Sept. 1, 2019-Feb. 21, 2020. Open Thursdays through Mondays. No limit.
Deer Archery: Sept. 28, 2019-Feb. 29, 2020.
Deer Muzzleloader (permit hunt): Nov. 2-6, 2019.
Deer Modern Gun (permit hunt): Dec. 7-11, 2019.
WMA Deer Bag Limit: Three deer, no more than one buck, which may include:
Nov. 1, 2019-Feb. 2, 2020. Daily limit - 6, possession limit -12. Bird dogs allowed.
Sept. 1, 2019-Feb. 29, 2020. Daily limit - 8, possession limit - 16. Dogs allowed except during firearms deer hunts.
May 15, 2019-Feb. 29, 2020. Dogs allowed except during firearms deer hunts. Daily limit - 12, possession limit - 48.
Bear Archery: Sept. 28-Nov. 30, 2019.
Bear Muzzleloader: Nov. 2-6, 2019 (deer permit holders only).
Youth Hunt (permit required): April 6-7, 2019. One legal turkey.
Firearms Hunt (permit required): April 8-10 and April 13-15, 2019. One legal turkey, no jakes (youths may take one jake as part of their statewide seasonal limit).
Turkey Notes: A WMA Turkey Hunt Permit is required to hunt turkeys on this WMA. Click here for details.
The area was renamed in January 2008 to honor the previous owners of the land. The McIlroy family of Fayetteville owned approximately 15,000 acres in the county where the WMA is now located.
Major access to area is from state highway 23. To find the area from Huntsville take highway 23 north approximately 12 miles or from Eureka Springs south about 13 miles. Highway directional signs indicate access roads from Highway 23 to the interior of the area. Except for one small tract the area lies east of Highway 23.
The initial purchase for the area was July of 1957.
There are currently 23 primitive camping sites designated on the area. These areas were developed and are maintained by the Arkansas Game and Fish Commission. Area maps depict exact locations of camping sites as well as the natural area and overlook. Camping is restricted to designated areas only.
The area is typical rugged Ozark Mountain terrain with numerous steep mountains and hollows. Elevations range from 1100 to over 1600 feet above mean sea level. The area is extensively forested in upland hardwood and shortleaf pine/upland hardwood timber stands with associated understory and midstory vegetation. There are numerous small streams on the area that are all tributaries of the nearby Kingês River which skirts the eastern boundary of the area. The area consists of a total of 14,536 acres of state owned land.
The area provides good public hunting opportunities for white-tailed deer, wild turkeys, squirrels and raccoons. Modern gun and muzzleloader deer hunting has been by permit only in recent years in order to maintain hunting pressure and the corresponding deer harvest at desirable levels. Hunters wishing to apply for firearms deer hunting permits should contact an Arkansas Game and Fish Commission office in early May of each year to obtain information or an application for the permit hunt drawings. Archery deer hunting and small game hunting only require the appropriate hunting license at this time. Hunters should always refer to a current edition of the Arkansas Hunting Regulations Guide prior to hunting on any wildlife management area. Hunting seasons and regulations may be changed from year to year for management purposes.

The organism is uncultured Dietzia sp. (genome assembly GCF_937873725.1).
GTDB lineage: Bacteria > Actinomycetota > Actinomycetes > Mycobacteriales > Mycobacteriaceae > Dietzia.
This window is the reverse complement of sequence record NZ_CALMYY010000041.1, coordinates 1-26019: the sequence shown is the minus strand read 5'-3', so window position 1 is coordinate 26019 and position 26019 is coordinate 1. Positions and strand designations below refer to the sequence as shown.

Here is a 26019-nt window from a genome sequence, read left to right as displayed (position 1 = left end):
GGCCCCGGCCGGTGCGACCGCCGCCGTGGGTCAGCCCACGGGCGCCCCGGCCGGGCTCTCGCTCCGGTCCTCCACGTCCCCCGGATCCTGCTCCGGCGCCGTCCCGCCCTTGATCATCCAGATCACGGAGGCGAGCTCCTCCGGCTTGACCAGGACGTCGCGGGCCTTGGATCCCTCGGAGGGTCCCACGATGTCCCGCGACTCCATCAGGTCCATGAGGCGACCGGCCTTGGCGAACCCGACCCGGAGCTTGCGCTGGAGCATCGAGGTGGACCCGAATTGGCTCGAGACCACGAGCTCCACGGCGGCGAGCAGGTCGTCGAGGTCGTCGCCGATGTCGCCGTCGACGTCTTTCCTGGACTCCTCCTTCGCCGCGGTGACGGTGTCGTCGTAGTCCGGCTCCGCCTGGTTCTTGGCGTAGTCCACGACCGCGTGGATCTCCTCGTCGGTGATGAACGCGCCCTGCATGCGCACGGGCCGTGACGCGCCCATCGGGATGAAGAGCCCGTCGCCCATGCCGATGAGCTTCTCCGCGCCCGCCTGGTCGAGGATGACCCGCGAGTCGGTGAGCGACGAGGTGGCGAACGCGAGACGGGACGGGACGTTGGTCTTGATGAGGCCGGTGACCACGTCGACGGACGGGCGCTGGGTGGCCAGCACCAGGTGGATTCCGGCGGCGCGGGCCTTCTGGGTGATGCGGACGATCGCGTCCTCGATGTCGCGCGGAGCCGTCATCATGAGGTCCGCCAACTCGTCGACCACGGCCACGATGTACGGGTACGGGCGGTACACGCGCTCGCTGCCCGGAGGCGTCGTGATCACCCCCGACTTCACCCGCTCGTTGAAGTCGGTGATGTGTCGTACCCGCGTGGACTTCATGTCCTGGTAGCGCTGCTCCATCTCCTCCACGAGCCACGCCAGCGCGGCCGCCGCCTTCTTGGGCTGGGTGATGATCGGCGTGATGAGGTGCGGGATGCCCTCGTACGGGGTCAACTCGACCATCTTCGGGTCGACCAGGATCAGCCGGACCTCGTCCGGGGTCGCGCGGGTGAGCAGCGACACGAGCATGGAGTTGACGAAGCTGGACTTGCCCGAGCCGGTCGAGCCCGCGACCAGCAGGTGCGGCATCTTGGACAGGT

The entire area is in Madison County, 12 miles north of Huntsville on state highway 23 and/or 13 miles south of Eureka Springs on highway 23.
There are 136 wildlife openings/food plots totaling about 200 acres on the area. These openings are maintained in nutritious grass/legume forage and are mowed, limed and fertilized on a planned schedule. These openings are distributed evenly throughout the area and are designed to provide a dependable source of high quality forage when natural foods are in short supply. Game and Fish Commission personnel also utilize forestry practices including planned timber harvests and controlled burns in order to maintain general forest diversity which provides habitats for the broad spectrum of native forest wildlife species.
The area was purchased primarily as a public hunting area but it is also used for a variety of other outdoor activities.
The area is used for a variety of outdoor activities including environmental education as well as recreation. Nature study, wildlife observation, horseback riding, bicycling, camping and picnics are all very popular activities on the Madison Co. WMA. Scenic Overlook - A high bluff that overlooks the Kingês River known for its exceptionally beautiful view.
Restaurants and motels are available in nearby Huntsville and Eureka Springs. It would be advisable to obtain motel reservations ahead of time to ensure accommodations. Eureka Springs is a popular tourist attraction during warmer months of the year. There are a wide variety of arts and crafts, curio and antique shops, and entertainment available.
Hunters and hikers should be on the lookout for venomous snakes during the warmer months of the year. They should also use a good insect repellent to ward off disease causing ticks and chiggers.